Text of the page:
Rounding things out: Alicia Silverstone (for those who didn’t get enough of her as Batgirl in BATMAN AND ROBIN) as a divorce lawyer who loves playing matchmaker on the side (presumably to generate future business in MISS MATCH (Fridays 8PM), with Ryan O’Neil. Since it’s an hour show, expect a dramedy ala ED.

    Over at ABC – it seems like only yesterday they were cock of the walk, now they’re regularly duking it out with Fox for fourth place – they’re trying to remake whole nights just like NBC. I’m trying to figure out what’s been cancelled, but I don’t actually remember what’s on ABC these days. I guess Skeet Ulrich’s cross between X-FILES and TOUCHED BY AN ANGEL is gone, whatever it was called, and THE DREW CAREY SHOW along with its stepchild WHOSE LINE IS IT ANYWAY? are also gone, but for all I know they could’ve been gone months ago. THE PRACTICE goes back to its 10PM Sunday timeslot after ALIAS, while DRAGNET jumps to 10PM Saturdays (why not just kill it outright?) and follows THE WONDERFUL WORLD OF DISNEY while changing its name to L.A. DRAGNET, just in case you wondered what city it was set in. Coming back: NYPD BLUE; 8 SIMPLE RULES FOR DATING MY TEENAGE DAUGHTER; ACCORDING TO JIM; MY WIFE AND KIDS; THE GEORGE LOPEZ SHOW; LIFE WITH BONNIE (Is ABC trying to monopolize the cuddly family comedy? Shouldn’t they leave some schmaltz for someone else?); LESS THAN PERFECT; THE BACHELOR; 20/20; PRIMETIME MONDAY; AMERICA’S FUNNIEST HOME VIDEOS and MONDAY NIGHT FOOTBALL. If that’s not enough to nail your butt to the sofa at prime time (I’m guessing it’s not, given ABC’s ratings) here’s the new stuff:

    10-8 (8PM Sundays). Danny Nucci as a punk who tries to become a cop in Brooklyn.

    KAREN SISKO (10PM Wednesdays). Carla Gugino playing Elmore Leonard’s female skip tracer from OUT OF SIGHT (where J-Lo played her). Unless this can chip its way to second place, it’s DOA.

    THREAT MATRIX (8PM Thursdays). A band of actors no one ever heard of keep America safe. Up against FRIENDS and SURVIVOR, also consider this one DOA, like everything ABC dumps in that slot.

    BACK TO KANSAS (8:30PM Fridays). Brecken Meyer’s a New York boy who moved back to Kansas with his cornfed homesick wife and can’t cope. Hilarity ensues.

    HOPE AND FAITH (9PM Fridays). A soap opera star’s character is killed, putting her out of a job (apparently her agent doesn’t know there are other soaps on the air) and into her suburban sister’s home. Starring Faith Ford and Kelly Ripa, but Faith plays Hope, not Faith.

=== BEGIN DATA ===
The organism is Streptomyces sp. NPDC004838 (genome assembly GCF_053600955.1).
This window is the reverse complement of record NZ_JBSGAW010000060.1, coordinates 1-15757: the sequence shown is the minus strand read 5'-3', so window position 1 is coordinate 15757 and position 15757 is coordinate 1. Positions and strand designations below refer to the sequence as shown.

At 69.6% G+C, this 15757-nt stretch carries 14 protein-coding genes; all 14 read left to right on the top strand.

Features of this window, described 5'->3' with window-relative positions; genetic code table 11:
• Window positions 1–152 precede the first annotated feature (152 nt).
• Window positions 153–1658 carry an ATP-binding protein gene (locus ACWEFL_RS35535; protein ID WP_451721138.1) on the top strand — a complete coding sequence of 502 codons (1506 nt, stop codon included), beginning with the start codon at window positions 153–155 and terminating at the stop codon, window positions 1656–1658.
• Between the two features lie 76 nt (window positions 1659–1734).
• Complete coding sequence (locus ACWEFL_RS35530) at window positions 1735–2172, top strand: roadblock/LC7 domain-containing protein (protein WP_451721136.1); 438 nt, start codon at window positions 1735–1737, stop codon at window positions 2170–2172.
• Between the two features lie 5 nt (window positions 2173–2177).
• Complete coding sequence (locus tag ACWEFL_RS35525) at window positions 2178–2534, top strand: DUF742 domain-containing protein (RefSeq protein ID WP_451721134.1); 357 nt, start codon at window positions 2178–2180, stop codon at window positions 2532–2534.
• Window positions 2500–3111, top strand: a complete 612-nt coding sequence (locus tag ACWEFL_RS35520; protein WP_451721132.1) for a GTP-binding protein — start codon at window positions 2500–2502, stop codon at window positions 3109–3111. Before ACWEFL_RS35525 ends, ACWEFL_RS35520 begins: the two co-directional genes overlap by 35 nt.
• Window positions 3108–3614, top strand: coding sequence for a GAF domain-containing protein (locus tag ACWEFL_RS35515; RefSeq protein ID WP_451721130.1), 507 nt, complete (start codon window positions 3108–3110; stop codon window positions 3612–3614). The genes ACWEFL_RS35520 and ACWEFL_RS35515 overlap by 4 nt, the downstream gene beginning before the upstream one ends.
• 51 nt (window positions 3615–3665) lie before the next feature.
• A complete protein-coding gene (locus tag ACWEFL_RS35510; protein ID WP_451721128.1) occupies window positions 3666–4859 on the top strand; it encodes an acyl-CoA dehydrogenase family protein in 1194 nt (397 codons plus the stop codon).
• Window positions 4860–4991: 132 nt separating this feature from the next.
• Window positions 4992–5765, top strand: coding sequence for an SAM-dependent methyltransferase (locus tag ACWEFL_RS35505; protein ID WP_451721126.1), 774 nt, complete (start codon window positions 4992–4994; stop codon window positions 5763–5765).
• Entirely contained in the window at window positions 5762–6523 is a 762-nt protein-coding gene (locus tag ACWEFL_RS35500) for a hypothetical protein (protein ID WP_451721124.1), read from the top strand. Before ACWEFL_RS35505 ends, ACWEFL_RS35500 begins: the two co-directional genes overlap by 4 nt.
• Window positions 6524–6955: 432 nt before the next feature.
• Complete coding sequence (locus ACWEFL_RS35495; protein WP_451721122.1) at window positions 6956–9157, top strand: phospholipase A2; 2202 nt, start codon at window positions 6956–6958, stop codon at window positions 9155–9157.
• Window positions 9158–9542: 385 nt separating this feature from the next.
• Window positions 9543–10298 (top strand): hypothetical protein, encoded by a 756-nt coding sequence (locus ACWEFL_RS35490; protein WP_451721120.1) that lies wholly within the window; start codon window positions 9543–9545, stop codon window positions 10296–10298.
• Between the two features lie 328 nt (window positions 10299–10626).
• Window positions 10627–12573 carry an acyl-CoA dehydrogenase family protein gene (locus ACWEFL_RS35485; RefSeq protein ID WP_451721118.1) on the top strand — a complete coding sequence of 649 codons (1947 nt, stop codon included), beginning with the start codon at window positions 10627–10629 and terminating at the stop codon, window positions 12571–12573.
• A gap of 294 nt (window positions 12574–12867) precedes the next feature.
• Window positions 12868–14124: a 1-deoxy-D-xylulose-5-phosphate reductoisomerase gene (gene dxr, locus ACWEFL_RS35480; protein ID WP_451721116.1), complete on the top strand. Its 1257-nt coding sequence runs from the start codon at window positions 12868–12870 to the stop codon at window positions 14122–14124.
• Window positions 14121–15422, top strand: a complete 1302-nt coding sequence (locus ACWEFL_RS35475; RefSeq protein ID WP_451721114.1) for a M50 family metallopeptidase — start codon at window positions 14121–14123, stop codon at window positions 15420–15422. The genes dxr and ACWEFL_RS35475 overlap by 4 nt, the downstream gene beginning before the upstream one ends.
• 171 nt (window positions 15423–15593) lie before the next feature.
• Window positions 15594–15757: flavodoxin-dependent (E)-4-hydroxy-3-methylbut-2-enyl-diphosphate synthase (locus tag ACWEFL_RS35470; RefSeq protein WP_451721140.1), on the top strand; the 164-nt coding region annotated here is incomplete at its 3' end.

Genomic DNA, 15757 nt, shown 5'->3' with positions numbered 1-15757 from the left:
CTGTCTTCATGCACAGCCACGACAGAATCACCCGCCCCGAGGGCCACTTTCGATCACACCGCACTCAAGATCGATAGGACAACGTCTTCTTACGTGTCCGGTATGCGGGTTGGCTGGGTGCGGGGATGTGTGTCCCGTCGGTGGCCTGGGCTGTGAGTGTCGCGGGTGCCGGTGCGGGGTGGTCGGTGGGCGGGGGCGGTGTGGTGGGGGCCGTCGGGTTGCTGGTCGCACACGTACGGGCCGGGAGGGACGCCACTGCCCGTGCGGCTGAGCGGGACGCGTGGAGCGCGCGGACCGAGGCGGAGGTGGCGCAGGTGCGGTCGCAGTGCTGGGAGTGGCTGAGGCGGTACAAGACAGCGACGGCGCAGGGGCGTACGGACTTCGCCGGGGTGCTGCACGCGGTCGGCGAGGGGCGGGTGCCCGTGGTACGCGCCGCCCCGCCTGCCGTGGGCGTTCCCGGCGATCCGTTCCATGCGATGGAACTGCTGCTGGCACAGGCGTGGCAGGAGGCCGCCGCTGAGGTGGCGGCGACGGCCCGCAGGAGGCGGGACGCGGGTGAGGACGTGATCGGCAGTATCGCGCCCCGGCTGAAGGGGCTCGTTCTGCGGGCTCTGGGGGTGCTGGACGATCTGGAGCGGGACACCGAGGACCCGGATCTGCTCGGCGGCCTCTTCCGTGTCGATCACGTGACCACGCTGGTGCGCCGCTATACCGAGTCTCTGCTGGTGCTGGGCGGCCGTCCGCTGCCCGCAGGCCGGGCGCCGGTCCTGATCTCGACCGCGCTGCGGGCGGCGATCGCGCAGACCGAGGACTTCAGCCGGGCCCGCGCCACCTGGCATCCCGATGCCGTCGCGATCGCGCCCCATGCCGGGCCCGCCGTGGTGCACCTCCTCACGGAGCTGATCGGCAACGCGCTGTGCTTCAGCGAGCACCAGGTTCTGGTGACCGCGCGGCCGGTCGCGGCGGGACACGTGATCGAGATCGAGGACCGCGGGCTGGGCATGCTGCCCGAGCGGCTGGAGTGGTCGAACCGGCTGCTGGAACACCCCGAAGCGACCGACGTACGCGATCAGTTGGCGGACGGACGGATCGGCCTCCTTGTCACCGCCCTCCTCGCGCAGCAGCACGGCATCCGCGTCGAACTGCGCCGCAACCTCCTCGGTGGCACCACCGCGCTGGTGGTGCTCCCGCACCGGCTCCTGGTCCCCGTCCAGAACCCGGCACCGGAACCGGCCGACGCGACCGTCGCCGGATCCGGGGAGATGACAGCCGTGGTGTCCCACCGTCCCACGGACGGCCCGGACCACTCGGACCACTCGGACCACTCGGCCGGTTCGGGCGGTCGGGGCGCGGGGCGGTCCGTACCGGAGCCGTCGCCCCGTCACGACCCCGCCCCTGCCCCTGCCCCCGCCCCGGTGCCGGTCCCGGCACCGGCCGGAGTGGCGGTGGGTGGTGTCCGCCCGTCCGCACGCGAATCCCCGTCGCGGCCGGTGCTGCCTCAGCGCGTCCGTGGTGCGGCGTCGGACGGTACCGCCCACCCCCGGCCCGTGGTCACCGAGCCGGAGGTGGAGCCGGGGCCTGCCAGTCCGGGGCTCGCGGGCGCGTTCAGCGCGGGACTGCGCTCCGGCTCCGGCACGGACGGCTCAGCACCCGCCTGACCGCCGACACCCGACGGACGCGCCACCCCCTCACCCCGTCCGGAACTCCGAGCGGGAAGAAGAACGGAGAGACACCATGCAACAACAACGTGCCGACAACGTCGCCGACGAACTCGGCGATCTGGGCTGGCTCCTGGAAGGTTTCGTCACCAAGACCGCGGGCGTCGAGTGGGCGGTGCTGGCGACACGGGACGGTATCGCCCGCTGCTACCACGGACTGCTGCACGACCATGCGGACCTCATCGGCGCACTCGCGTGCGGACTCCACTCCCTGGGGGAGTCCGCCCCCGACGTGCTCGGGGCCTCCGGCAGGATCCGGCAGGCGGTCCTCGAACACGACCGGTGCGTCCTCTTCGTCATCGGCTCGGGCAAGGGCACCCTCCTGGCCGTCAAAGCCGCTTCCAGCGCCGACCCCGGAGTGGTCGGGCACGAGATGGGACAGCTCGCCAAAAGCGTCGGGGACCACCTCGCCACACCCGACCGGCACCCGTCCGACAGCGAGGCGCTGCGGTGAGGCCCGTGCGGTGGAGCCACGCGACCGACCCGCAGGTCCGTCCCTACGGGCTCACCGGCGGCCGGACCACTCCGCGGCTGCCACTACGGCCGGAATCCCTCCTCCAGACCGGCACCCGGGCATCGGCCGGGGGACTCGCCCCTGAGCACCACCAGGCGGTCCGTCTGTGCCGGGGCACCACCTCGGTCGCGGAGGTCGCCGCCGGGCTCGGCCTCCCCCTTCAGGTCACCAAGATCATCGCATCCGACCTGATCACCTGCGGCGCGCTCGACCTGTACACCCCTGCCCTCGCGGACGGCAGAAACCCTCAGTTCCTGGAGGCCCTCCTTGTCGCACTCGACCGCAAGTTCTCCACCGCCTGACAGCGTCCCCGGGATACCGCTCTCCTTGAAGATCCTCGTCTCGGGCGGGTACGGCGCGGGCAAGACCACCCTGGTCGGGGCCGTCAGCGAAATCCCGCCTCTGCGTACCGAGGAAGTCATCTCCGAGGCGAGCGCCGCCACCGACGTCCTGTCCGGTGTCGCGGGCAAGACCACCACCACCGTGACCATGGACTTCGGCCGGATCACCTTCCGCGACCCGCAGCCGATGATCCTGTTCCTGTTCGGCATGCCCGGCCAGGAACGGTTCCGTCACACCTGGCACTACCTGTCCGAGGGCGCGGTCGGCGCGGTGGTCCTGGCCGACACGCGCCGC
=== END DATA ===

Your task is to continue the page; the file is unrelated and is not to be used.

I’M WITH HER (8:30PM Tuesdays). The romance between a high school teacher and a movie star, from Brooke Shields’ husband. Starring Teri (MEET THE PARENTS) Polo.

    IT’S ALL RELATIVE (8:30PM Wednesdays). A remake of BRIDGET LOVES BERNIE, with lovers coping with their obnoxious, antagonistic families. Expect lots of Irish and gay jokes.

    Unlike NBC’s schedule, which I can pretty much ignore, ABC’s has me conflicted. I like Danny Nucci, Teri Polo, Carla Gugino and Brecken Meyer, so I’m inclined to give their shows a shot, even if the most of the concepts have the stink of death. The comedies stand the best chance of survival. Nucci’s timeslot’s probably no good for a cop show, and the show’s from Aaron Spelling, always a bad sign. By now highly experienced in these things, ABC didn’t only announce their fall shows, they’ve started announcing next year’s midseason replacements already. Not surprisingly, they’re dramas, with no timeslots yet announced, but you should be able to figure them out.

    The final network to announce so far is The WB, trying to maintain and expand the foothold it finally got on audiences. But it hasn’t been easy: longtime fading success SABRINA THE TEENAGE WITCH finally gave up the ghost, while “big hits” like last year’s abortion BIRDS OF PREY failed to catch fire. Also gone: BLACK SASH, DAWSON’S CREEK, and a seeming infinity of bad sitcoms. Genuine big hit SMALLVILLE returns, but the WB, either sensing blood as ED and THE WEST WING fade or criminally suicidal, move it to 8PM Wednesdays, followed by ANGEL at 9, the last hope for BUFFY THE VAMPIRE SLAYER fans. (Rumor is BUFFY‘s Angel substitute Spike is migrating to ANGEL next season.) Also back are CHARMED (8PM Sundays); 7TH HEAVEN (8PM Mondays); EVERWOOD (9PM Mondays); THE JAMIE KENNEDY EXPERIMENT (8:30PM Thursdays); WHAT I LIKE ABOUT YOU (9PM Thursdays); REBA (8PM Fridays); and GROUNDED FOR LIFE (9PM Fridays). Plus repeats of old SMALLVILLE episodes on SMALLVILLE: BEGINNINGS (7PM Sundays). Way to recycle, WB!

    New:

    TARZAN AND JANE (9PM Sundays). A SMALLVILLE-ing of Tarzan, with the boy jungle lord forcibly brought to civilization by his (I’m guessing villainous) uncle, where he meets Jane, a female detective whose involved with another man. Sounds like an age discrepancy there.